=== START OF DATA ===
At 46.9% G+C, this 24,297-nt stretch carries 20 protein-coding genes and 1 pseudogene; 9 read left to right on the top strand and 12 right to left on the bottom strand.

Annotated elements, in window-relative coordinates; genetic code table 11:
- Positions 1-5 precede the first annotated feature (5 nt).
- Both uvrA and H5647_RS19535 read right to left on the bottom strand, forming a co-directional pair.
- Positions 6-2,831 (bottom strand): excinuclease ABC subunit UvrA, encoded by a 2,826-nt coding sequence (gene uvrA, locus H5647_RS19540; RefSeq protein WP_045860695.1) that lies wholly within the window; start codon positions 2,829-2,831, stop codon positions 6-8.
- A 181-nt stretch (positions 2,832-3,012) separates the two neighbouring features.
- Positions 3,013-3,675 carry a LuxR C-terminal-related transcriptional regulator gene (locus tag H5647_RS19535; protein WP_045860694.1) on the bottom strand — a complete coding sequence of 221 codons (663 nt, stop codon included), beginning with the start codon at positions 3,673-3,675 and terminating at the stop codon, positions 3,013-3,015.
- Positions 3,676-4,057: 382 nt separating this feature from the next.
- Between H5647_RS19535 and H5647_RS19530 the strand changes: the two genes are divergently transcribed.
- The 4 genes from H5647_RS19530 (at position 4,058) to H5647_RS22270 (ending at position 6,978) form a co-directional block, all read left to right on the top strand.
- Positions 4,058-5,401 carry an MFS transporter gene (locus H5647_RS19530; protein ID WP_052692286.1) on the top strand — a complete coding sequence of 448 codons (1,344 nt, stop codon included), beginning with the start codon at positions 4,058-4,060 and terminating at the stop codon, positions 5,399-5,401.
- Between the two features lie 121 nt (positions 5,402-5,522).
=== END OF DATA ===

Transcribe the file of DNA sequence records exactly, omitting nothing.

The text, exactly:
At 46.9% G+C, this 24,297-nt stretch carries 20 protein-coding genes and 1 pseudogene; 9 read left to right on the top strand and 12 right to left on the bottom strand.

Annotated elements, in window-relative coordinates; genetic code table 11:
- Positions 1-5 precede the first annotated feature (5 nt).
- Both uvrA and H5647_RS19535 read right to left on the bottom strand, forming a co-directional pair.
- Positions 6-2,831 (bottom strand): excinuclease ABC subunit UvrA, encoded by a 2,826-nt coding sequence (gene uvrA, locus H5647_RS19540; RefSeq protein WP_045860695.1) that lies wholly within the window; start codon positions 2,829-2,831, stop codon positions 6-8.
- A 181-nt stretch (positions 2,832-3,012) separates the two neighbouring features.
- Positions 3,013-3,675 carry a LuxR C-terminal-related transcriptional regulator gene (locus tag H5647_RS19535; protein WP_045860694.1) on the bottom strand — a complete coding sequence of 221 codons (663 nt, stop codon included), beginning with the start codon at positions 3,673-3,675 and terminating at the stop codon, positions 3,013-3,015.
- Positions 3,676-4,057: 382 nt separating this feature from the next.
- Between H5647_RS19535 and H5647_RS19530 the strand changes: the two genes are divergently transcribed.
- The 4 genes from H5647_RS19530 (at position 4,058) to H5647_RS22270 (ending at position 6,978) form a co-directional block, all read left to right on the top strand.
- Positions 4,058-5,401 carry an MFS transporter gene (locus H5647_RS19530; protein ID WP_052692286.1) on the top strand — a complete coding sequence of 448 codons (1,344 nt, stop codon included), beginning with the start codon at positions 4,058-4,060 and terminating at the stop codon, positions 5,399-5,401.
- Between the two features lie 121 nt (positions 5,402-5,522).